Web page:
Energy Expenditure, How we Burn Calories

Lets look at the ways in which we burn calories for health and weight loss.

Calories

All food and drink provide the body with energy in the form of calories (kcal)

  • Protein and carbohydrates = 4 kcal/gram
  • Fats = 9 kcal/gram
  • Alcohol = 7 kcal/gram

Calculating Calories

To calculate calories from each macronutrient multiply the amount of the macronutrient within the food by the associated amount of calories:

  • For example, if a food had 20 g of protein:
  • 20 g x 4 kcal = 80 kcal from protein

How do we Burn Energy?

Your Daily Energy Requirements are dependent on:

  • Body Size
  • Daily Living
  • Body Composition
  • Energy Cost of Training

Energy Balance Occurs when the Daily Energy (Calories) Consumed Matches the Daily Energy Expended:

 

Total Daily Energy Expenditure (TDEE)

  • Estimating Total Daily Energy Expenditure, which is the net caloric expenditure resulting from all metabolic processes and activity over 24 hours including:
    • Sleep
    • Rest
    • Activity
    • Thermogenesis
  • Thermogenesis is the production of heat from certain processes, such as the metabolism of food

Total Daily Energy Expenditure Consist of 3 Components:

  • Resting Metabolic Rate (RMR): Energy Required to Keep Your Body Functioning at Rest
  • Thermic Effect of Activity (TEA): energy expended during planned exercise and all other planned or unplanned activity and includes a component known as Non-Exercise Activity Thermogenesis or NEAT which is the energy expended for every activity we do that is not sleeping, eating or planned exercise, some examples include; fidgeting, walking, laughing, gardening
  • Thermic Effect of Feeding (TEF): Energy Expended Digesting Food
    • Protein has the highest TEF with 20-30%
    • Carbohydrates = 5-10% TEF
    • Fat = 3-5%

 

Determinants of Energy Requirements

  • Age
  • Activity / Exercise Level
  • Body Composition
  • Stress
  • Menstrual Cycle
  • Environmental Temperature
  • Fasting / Starvation
  • Malnutrition
  • Thyroxine

The government has set estimated guidelines for the general population who aim to maintain their body weight based on average activity levels.

An Example of Various Athlete’s Daily Energy Intake

  • This graph gives a rough estimation of the calories required for various athletes to maintain their daily training & body weight

Calculating and Monitoring Energy Expenditure

Basal Metabolic rate (BMR)

  • Basal Metabolic Rate (BMR) should be calculated using an individual’s:
    • Body Weight
    • Height
    • Age
  • Which are then inputted into a predictive equation for BMR, i.e. The Harris-Benedict equation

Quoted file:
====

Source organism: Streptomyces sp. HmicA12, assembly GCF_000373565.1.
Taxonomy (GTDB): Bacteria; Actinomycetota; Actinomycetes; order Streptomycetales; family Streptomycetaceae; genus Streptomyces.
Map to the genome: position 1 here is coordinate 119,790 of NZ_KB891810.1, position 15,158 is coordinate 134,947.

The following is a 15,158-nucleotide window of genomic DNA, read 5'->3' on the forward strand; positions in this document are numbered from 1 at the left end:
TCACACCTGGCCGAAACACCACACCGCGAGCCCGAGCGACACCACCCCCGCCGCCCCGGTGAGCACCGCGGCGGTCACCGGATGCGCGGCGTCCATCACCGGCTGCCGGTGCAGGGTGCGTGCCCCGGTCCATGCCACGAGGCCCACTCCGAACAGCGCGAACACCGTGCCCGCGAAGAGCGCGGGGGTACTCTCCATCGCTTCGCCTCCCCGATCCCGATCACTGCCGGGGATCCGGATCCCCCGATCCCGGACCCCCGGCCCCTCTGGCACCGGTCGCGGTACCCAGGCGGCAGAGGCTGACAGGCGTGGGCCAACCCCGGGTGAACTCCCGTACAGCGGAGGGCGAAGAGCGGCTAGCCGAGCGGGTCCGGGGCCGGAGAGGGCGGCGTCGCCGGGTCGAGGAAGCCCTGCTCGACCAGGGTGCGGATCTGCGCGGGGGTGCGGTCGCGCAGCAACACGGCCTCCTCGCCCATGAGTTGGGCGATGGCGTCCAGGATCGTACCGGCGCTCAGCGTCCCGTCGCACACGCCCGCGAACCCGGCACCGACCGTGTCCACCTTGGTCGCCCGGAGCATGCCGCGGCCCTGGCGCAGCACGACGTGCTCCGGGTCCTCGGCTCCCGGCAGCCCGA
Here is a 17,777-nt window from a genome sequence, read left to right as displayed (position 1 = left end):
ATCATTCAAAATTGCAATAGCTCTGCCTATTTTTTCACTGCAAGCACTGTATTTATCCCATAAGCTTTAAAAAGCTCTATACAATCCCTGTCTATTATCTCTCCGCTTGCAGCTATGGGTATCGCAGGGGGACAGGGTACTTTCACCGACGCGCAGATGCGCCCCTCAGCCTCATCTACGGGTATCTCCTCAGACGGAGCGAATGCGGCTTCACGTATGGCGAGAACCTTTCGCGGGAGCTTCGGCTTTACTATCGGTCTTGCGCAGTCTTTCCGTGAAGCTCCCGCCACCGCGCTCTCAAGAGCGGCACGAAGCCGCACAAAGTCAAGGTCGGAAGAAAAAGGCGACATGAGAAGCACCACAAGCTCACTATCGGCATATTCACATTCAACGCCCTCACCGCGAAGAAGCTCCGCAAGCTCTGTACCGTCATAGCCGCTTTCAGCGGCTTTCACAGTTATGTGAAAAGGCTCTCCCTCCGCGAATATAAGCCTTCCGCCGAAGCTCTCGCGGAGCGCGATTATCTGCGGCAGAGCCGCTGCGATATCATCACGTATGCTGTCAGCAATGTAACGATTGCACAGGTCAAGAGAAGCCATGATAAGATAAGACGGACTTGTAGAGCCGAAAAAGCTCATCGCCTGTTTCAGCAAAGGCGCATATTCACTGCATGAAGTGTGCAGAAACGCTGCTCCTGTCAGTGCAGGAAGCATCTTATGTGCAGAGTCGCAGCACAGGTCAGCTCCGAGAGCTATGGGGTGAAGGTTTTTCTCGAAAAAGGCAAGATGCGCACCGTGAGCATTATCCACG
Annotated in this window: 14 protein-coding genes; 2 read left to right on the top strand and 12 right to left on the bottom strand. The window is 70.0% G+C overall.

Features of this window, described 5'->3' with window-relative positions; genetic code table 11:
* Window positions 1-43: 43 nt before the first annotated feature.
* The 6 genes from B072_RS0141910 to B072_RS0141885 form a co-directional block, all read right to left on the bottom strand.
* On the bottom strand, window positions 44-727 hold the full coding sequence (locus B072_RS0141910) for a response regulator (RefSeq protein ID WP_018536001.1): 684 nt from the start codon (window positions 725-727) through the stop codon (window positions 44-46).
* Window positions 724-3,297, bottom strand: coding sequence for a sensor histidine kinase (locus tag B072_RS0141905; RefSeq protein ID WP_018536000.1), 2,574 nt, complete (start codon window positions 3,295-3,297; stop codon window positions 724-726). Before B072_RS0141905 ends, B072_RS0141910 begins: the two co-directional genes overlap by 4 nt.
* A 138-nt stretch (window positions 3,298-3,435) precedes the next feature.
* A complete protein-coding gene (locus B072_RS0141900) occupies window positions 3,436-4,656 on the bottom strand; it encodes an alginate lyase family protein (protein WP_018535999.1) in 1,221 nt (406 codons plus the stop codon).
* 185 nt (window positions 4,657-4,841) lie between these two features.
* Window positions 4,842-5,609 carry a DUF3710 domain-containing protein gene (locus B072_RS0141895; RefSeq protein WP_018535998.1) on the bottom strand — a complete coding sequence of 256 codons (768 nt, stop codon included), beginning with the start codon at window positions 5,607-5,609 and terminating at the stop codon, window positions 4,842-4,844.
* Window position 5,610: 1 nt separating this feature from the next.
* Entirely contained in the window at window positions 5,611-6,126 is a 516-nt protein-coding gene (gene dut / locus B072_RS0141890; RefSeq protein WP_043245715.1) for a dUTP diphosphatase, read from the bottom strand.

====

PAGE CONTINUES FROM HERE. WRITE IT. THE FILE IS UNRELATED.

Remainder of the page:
Physical Activity Level

Multiply BMR by the appropriate PALs will give a rough indication on an individual’s total daily energy expenditure (TDEE) to maintain weight.

Increase Energy Expenditure

  • To increase energy expenditure:
    • Increase daily activity levels (steps)
    • Lifestyle habits
    • Introduce training/structure exercise
  • “Eat less, move more” is not useful to a client as it provides insufficient information/education

BMI

BMI Provides an Indirect Assessment of Healthy Weight According to an individual’s Height & Weight.

  • BMI Equation: Weight (kg) / [Height (m)]2

The government recommendations for BMI are set out below:

Waist To Hip Ratio, (You can read more about this HERE)

  • Abdominal Obesity is defined by the World Health Organisation (WHO) by a Waist : Hip Ratio of:
    • Male: >0.9
    • Female: >0.85
  • BMI should be used in combination with waist circumference to provide an insight into the health status of individuals
  • BMI may not give an accurate assessment for athletic populations as increased muscle mass will skew the results

 

What are the Health Risks with being Overweight?

Type 2 Diabetes

Increased BMI and Waist Circumference are associated with an Increased Risk of Type 2 Diabetes (T2D)

  • Usually Late Onset
  • 90% of Diabetes In UK is Type 2
  • When Body Become Resistant to Insulin
  • Lack of Control of Blood Glucose Levels

Risk Factors

  • Age
  • Caucasian and Over 40 yrs
  • African-Caribbean, Black African, or South Asian, and Over 25 yrs
  • Close Family Member has Type 2
  • Other Constituents of Metabolic Syndrome
  • Those with an obese BMI are 80 times more likely to develop T2D
  • Although very unlikely, you can still develop T2D if you are lean
  • Over the next 20 years, the number of obese adults in the UK is forecast to rise to 26 million, with over a million extra cases of T2D

Cardio Vascular Disease

  • CVD is one of the Leading Causes of Death and Disability in Ireland and the UK
  • Cardiovascular Disease is associated with:
    • A Build-up of Fatty Deposits Inside the Arteries (Atherosclerosis)
    • Increased Risk of Blood Clots
  • There are 4 Main Types of the Disease:
    • Coronary Heart Disease
    • Stroke
    • Peripheral Heart Disease
    • Aortic Disease

If an individual is physically fit, it reduces their risk of CVD even with an obese BMI, as shown in the graph below:

Summary

  • Total Daily Energy Expenditure (TDEE)= NET Caloric Daily Expenditure
  • TDEE Consists of RMR, TEE and TEF
  • TDEE can be Increased Through Simple Life Changes
  • Risk of Disease (T2D & CVD) can be Monitored by BMI and Waist Circumstance
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